(1)Bifurcations and the transition to chaos for the resonant tunneling diode, Monteiro T.S., Delande D.,Fisher A J, Boebinger G S Phys.Rev B 56 3913 (1997); also Monteiro TS and Dando P, Phys.Rev.E 53 3369(1996).
(2)Quantum Chaos with Non-periodic, Complex orbits , Saraga D S and Monteiro T S., Phys.Rev Lett 81 5796 (1998)
(3)Semiclassical Gaussian matrix elements for chaotic quantum wells , Saraga D S and Monteiro T S., Nonlinearity 13 1613 (2000).
(4)Quantum wells in tilted fields: semiclassical amplitudes and phase coherence times (PDF) Monteiro T S and Saraga D S, Foundations of Physics, Volume 31 p355-70 (2001) (Festschrift issue for Martin Gutzwiller).
A 1994 experiment in Nottingham found that Resonant Tunneling Diodes (RTD) in tilted fields exhibited oscillations in the tunnelling current which corresponded to classical periodic orbits which survive in the chaotic regime. This correspondence between classical chaos and quantum behaviour is predicted by Gutzwiller theory, a well-known tool of quantum chaos based on Feynman's sum-over-paths quantum theory. In the RTD, as the magnetic field is tilted away from the applied electric field, the classical dynamics become increasingly chaotic. Thus the RTD provided an interesting new paradigm of chaos in a mesoscopic system. The short periodic orbits underwent a number of interesting period-doubling and saddle-point bifurcations, all of which gave a clear signature in the corresponding quantum spectrum. They were also gave rise to nice "quantum scars". An example is shown on the right.
A large study of this system was undertaken by the Boebinger group in Bell-Labs and we were fortunate to be given access to this data. Most experimental data corresponded to the mixed phase-space regime where there are cascades of bifurcations. The Classical Phase-space plot on the right (from Ref(3)) shows the two of the most important short Periodic Orbits (POs)) In Ref[1] we found that this system has a scaling property which makes it especially amenable to quantitative comparison between quantum theory and classical dynamics: you can identify stretches of thousands of energy states all corresponding to the same classical regime. We found that the main PO (t0) is the Figure on the right) underwent Saddle-point bifurcations, which anihilate the orbit: it becomes a "ghost" (an orbit which is only periodic in complex phase-space ie if position and momentum can take imaginary values).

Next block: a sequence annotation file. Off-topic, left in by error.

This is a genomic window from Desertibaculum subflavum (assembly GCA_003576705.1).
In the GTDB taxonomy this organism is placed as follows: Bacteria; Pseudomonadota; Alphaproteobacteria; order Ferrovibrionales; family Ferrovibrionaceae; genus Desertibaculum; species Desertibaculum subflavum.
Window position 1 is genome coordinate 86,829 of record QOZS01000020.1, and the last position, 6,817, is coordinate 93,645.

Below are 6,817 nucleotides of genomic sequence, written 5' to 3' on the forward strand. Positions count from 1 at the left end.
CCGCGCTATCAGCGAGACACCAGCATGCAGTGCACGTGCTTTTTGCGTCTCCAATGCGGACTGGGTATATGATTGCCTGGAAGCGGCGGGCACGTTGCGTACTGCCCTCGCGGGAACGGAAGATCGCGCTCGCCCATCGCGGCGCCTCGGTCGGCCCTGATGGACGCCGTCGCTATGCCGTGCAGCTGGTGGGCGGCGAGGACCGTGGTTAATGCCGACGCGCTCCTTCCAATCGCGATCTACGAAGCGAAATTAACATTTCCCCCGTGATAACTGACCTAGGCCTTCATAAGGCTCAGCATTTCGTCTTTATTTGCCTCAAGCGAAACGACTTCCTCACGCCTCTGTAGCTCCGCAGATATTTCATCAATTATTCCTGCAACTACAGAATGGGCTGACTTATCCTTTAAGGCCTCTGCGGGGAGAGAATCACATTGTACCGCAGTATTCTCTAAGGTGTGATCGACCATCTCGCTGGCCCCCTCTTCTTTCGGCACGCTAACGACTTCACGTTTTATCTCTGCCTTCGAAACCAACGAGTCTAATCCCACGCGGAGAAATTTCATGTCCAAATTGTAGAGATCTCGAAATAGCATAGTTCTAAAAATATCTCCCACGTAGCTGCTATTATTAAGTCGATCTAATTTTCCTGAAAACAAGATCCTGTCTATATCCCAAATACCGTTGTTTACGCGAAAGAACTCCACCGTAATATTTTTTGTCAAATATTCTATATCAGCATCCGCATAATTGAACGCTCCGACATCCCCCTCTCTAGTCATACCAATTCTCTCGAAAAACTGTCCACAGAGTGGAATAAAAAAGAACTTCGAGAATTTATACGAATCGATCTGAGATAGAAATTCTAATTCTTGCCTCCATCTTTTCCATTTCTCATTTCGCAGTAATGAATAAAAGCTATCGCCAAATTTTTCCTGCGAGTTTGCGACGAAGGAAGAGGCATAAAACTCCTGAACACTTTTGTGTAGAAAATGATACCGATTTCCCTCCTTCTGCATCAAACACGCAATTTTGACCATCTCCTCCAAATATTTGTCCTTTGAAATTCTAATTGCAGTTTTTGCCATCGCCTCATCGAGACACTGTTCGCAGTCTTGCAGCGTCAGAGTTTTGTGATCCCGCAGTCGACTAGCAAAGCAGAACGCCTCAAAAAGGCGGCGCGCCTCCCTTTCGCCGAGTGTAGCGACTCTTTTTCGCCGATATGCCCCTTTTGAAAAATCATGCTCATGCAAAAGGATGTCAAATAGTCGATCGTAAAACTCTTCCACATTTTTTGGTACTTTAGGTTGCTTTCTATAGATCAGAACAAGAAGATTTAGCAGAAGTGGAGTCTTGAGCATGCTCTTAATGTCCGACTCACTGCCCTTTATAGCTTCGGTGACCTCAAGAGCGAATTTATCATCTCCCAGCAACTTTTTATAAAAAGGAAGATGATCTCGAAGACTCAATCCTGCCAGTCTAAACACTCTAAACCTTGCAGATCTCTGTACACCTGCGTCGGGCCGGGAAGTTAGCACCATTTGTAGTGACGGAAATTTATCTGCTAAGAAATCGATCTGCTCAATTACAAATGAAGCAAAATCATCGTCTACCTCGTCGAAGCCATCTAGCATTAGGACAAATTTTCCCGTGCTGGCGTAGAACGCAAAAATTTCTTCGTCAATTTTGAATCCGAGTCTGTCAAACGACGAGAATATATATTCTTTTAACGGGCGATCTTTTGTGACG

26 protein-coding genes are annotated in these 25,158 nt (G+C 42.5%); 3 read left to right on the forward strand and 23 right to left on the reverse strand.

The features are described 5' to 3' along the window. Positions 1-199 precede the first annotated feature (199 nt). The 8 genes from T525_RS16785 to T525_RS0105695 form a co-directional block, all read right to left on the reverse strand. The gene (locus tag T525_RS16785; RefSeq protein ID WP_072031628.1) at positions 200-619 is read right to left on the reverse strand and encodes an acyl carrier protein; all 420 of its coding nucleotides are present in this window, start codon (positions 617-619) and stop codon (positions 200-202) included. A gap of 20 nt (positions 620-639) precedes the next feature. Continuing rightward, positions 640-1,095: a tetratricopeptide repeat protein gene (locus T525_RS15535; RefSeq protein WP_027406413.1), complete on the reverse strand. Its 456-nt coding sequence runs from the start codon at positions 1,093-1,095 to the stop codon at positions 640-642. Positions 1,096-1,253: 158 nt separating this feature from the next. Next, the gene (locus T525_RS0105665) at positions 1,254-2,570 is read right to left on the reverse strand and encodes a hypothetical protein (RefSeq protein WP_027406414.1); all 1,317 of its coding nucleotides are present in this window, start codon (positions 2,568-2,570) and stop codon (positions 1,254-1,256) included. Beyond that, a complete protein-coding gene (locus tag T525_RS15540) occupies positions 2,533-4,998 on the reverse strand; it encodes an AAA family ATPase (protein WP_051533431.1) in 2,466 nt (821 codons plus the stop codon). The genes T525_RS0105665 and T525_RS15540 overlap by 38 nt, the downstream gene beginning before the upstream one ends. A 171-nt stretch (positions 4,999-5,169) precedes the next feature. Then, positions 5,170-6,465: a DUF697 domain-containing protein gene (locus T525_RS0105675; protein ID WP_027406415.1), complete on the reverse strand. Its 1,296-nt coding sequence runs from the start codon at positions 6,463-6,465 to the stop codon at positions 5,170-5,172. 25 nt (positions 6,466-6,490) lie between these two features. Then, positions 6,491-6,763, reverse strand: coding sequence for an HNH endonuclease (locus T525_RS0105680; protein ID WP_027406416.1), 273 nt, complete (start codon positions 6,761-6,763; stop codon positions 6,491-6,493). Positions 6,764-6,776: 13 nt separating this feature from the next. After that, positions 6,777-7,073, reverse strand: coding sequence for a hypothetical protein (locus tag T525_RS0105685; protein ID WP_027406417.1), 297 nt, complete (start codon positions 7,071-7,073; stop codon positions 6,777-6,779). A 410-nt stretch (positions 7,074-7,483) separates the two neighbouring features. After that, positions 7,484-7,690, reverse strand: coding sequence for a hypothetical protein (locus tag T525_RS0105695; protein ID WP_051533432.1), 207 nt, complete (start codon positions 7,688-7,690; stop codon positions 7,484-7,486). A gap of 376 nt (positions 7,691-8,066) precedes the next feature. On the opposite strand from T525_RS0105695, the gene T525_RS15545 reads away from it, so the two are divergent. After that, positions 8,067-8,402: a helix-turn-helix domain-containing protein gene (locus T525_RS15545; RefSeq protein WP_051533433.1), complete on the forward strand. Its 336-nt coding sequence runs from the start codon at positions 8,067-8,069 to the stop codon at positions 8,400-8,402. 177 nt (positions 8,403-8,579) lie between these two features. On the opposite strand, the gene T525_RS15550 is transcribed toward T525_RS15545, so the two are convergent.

However a quantitative description of the quantum current using the usual form of the sum-over-classical paths (sums over isolated Periodic Orbits) approach was shown not to be sufficient; it did not give quantitative agreement with the observed current- even if ghosts were included. The reason is that the current corresponds to a weighted spectrum (ie how much do the states overlap with the input to the well and are thus able to contribute to the current). In the Feynmann sum-over-paths theory, this weighting selects different trajectories. On the right we show some of Greg Boebinger's data. There are oscillations below the scaled field value of 6500, where there is NO real Periodic Orbit. There is a "ghost" here, but the theory predicts that its oscillations would be too weak to explain oscillations in this and other data. A whole "zoo" of different types of paths were proposed (Normal Orbits, Closed orbits etc) by ourselves and others. Ref[3] gives a review of these and compares them with the experiment and the numerical quantum spectra. None were entirely satisfactory. Finally, a theory (Ref[2]) based on a new type of complex (ie with imaginary time and coordinates), non-periodic 'Saddle Orbit' provided an analytical formula which acurately predicted the phase and amplitude of observed oscillations in the tunnelling current: it did not break down at PO bifurcations/ ghosts and is nearly always "isolated" (in the sense of its action not being close to another periodic orbit's: that can complicate the analysis).

Daniel Saraga (Phd 96-99) won prize for best thesis and went to the University of Basle, to work on quantum information. He eventually left academia to run a "Cafe Scientifique" in Basle.